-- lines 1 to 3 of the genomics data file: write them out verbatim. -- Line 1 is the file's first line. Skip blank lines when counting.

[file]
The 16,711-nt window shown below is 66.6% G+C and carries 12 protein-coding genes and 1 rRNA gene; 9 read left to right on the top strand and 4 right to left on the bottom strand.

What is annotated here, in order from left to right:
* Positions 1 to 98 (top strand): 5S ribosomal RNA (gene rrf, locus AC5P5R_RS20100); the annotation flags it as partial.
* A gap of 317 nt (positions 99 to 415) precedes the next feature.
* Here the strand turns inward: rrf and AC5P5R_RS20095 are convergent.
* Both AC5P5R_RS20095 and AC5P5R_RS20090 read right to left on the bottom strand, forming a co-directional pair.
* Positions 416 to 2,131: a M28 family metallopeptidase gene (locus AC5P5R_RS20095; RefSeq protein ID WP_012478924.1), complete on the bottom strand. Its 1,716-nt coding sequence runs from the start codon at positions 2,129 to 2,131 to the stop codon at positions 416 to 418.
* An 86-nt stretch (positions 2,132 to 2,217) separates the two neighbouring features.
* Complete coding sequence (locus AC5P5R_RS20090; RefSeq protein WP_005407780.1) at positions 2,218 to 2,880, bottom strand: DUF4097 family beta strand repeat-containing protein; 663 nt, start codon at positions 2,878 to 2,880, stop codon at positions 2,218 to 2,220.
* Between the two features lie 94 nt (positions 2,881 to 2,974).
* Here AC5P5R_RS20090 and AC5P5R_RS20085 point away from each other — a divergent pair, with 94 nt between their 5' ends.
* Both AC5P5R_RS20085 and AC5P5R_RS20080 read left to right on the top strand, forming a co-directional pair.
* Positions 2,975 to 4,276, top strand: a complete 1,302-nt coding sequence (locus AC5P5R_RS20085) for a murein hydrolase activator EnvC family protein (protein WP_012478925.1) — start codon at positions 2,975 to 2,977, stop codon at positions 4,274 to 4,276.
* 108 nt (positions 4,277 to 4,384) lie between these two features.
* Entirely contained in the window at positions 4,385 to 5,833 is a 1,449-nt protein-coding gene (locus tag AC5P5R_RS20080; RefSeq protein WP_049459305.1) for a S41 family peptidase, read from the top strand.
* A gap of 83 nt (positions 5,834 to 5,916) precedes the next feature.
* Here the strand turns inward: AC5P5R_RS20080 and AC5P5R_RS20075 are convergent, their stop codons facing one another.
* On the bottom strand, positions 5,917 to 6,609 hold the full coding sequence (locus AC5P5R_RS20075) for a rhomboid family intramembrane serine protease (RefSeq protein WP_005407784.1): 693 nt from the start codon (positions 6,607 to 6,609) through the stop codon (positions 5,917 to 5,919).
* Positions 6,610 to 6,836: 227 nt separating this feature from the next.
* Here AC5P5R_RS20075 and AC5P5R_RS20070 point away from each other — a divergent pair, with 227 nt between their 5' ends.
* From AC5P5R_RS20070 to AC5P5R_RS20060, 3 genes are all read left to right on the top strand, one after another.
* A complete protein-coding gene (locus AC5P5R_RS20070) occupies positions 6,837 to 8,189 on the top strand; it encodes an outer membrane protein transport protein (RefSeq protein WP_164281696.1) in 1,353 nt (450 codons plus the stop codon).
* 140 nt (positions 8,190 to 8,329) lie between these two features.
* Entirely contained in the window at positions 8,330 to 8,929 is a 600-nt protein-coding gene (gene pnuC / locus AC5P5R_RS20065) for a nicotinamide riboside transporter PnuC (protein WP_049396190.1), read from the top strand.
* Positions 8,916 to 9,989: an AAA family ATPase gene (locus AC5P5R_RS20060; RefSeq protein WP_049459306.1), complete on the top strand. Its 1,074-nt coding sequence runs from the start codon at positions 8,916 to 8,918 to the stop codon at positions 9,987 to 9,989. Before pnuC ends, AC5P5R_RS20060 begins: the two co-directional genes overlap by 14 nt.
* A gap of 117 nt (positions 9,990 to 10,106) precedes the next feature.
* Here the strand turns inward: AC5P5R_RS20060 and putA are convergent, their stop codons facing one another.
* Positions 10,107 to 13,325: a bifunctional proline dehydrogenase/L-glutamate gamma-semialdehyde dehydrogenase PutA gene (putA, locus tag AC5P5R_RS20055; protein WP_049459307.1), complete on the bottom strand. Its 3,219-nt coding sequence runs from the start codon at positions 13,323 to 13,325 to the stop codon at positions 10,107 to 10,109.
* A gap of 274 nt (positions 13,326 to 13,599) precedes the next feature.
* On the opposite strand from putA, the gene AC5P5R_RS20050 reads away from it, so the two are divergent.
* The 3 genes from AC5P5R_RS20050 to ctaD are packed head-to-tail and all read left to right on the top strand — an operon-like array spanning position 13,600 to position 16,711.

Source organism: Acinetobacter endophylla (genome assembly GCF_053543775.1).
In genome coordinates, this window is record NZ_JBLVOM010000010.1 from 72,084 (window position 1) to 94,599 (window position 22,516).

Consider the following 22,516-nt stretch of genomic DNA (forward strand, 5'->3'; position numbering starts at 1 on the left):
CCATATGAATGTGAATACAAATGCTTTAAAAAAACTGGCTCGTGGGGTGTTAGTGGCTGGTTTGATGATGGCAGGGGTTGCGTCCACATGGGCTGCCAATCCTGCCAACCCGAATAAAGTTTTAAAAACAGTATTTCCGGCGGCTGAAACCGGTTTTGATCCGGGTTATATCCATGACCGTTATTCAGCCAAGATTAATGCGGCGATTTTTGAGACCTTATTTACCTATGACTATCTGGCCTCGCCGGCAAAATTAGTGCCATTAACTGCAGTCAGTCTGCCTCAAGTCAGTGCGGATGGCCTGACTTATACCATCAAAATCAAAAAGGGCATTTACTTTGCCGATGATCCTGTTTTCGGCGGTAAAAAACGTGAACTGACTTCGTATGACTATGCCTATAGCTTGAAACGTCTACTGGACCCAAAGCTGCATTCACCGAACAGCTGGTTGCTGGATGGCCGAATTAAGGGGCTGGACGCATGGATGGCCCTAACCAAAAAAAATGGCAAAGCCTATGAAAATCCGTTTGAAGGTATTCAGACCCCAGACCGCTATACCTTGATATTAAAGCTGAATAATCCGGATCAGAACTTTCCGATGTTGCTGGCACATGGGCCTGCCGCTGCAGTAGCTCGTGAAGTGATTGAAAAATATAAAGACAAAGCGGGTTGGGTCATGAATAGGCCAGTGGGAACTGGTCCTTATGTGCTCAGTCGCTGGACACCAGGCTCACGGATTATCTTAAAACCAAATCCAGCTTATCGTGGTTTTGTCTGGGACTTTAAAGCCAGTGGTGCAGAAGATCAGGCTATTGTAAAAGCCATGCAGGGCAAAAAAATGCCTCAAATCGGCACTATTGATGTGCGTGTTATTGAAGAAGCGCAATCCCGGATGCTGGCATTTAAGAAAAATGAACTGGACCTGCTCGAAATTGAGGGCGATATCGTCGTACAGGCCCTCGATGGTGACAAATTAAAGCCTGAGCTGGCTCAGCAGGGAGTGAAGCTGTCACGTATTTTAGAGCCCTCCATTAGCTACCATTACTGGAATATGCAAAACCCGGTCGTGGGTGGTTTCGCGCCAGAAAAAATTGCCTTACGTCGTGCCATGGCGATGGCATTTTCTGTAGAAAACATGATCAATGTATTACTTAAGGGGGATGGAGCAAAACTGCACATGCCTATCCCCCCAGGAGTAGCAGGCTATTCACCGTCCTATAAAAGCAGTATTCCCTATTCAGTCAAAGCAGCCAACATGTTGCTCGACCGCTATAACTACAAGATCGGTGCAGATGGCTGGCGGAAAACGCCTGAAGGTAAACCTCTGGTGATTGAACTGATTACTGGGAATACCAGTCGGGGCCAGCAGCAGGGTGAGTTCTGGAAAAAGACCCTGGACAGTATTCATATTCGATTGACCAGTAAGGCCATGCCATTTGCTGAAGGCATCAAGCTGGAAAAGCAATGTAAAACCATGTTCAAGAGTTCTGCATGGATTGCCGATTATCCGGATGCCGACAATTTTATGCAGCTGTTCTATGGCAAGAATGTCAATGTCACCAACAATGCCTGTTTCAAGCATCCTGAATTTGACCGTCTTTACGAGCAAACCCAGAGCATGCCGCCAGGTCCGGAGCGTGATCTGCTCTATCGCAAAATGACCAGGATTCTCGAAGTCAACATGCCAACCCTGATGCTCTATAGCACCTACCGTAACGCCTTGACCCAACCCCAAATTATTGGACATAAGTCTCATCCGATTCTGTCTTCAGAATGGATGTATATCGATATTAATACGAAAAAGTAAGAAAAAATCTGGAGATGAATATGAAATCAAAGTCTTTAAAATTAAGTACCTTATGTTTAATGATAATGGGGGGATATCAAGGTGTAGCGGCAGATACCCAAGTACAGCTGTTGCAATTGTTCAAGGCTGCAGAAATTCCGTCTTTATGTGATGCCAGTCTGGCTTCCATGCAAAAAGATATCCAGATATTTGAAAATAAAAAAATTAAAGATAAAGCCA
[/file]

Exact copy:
The 16,711-nt window shown below is 66.6% G+C and carries 12 protein-coding genes and 1 rRNA gene; 9 read left to right on the top strand and 4 right to left on the bottom strand.

What is annotated here, in order from left to right:
* Positions 1 to 98 (top strand): 5S ribosomal RNA (gene rrf, locus AC5P5R_RS20100); the annotation flags it as partial.